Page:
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Jagermeyr, Jonas; Mueller, Christoph; Ruane, Alex C.; Elliott, Joshua; Balkovic, Juraj; Castillo, Oscar; Faye, Babacar; Foster, Ian; Folberth, Christian; Franke, James A.; Fuchs, Kathrin; Guarin, Jose R.; Heinke, Jens; Hoogenboom, Gerrit; Iizumi, Toshichika; Jain, Atul K.; Kelly, David; Khabarov, Nikolay; Lange, Stefan; Lin, Tzu-Shun; Liu, Wenfeng; Mialyk, Oleksandr; Minoli, Sara; Moyer, Elisabeth J.; Okada, Masashi; Phillips, Meridel; Porter, Cheryl; Rabin, Sam S.; Scheer, Clemens; Schneider, Julia M.; Schyns, Joep F.; Skalsky, Rastislav; Smerald, Andrew; Stella, Tommaso; Stephens, Haynes; Webber, Heidi; Zabel, Florian and Rosenzweig, Cynthia (2021): Climate impacts on global agriculture emerge earlier in new generation of climate and crop models. In: Nature Food, Vol. 2, No. 11: pp. 873-885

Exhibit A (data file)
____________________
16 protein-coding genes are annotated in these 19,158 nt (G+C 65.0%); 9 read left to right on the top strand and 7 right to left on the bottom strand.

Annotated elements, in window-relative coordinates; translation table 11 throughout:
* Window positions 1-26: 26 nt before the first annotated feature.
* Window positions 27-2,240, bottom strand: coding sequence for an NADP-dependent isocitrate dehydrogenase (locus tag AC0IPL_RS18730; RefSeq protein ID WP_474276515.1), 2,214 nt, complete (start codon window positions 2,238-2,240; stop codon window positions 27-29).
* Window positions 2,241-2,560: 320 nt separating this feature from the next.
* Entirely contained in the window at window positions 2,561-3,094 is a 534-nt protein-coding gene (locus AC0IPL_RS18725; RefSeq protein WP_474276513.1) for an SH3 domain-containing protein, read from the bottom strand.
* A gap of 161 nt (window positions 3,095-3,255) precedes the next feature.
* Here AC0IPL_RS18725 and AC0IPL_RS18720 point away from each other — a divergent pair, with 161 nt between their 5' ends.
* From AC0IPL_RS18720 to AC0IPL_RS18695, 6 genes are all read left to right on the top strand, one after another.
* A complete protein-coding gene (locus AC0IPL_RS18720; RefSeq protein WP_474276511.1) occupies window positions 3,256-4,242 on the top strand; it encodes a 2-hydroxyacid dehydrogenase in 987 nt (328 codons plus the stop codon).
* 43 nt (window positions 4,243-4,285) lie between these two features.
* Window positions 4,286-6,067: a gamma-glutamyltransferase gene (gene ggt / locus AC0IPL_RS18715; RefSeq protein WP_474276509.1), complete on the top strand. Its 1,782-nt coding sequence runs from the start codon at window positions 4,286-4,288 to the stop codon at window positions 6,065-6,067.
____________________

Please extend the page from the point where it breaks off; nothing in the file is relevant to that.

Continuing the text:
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Potential climate-related impacts on future crop yield are a major societal concern. Previous projections of the Agricultural Model Intercomparison and Improvement Project's Global Gridded Crop Model Intercomparison based on the Coupled Model Intercomparison Project Phase 5 identified substantial climate impacts on all major crops, but associated uncertainties were substantial. Here we report new twenty-first-century projections using ensembles of latest-generation crop and climate models. Results suggest markedly more pessimistic yield responses for maize, soybean and rice compared to the original ensemble. Mean end-of-century maize productivity is shifted from +5% to -6% (SSP126) and from +1% to -24% (SSP585)-explained by warmer climate projections and improved crop model sensitivities. In contrast, wheat shows stronger gains (+9% shifted to +18%, SSP585), linked to higher CO2 concentrations and expanded high-latitude gains. The 'emergence' of climate impacts consistently occurs earlier in the new projections-before 2040 for several main producing regions. While future yield estimates remain uncertain, these results suggest that major breadbasket regions will face distinct anthropogenic climatic risks sooner than previously anticipated. Climate change affects agricultural productivity. New systematic global agricultural yield projections of the major crops were conducted using ensembles of the latest generation of crop and climate models. Substantial shifts in global crop productivity due to climate change will occur within the next 20 years-several decades sooner than previous projections-highlighting the need for targeted food system adaptation and risk management in the coming decades.

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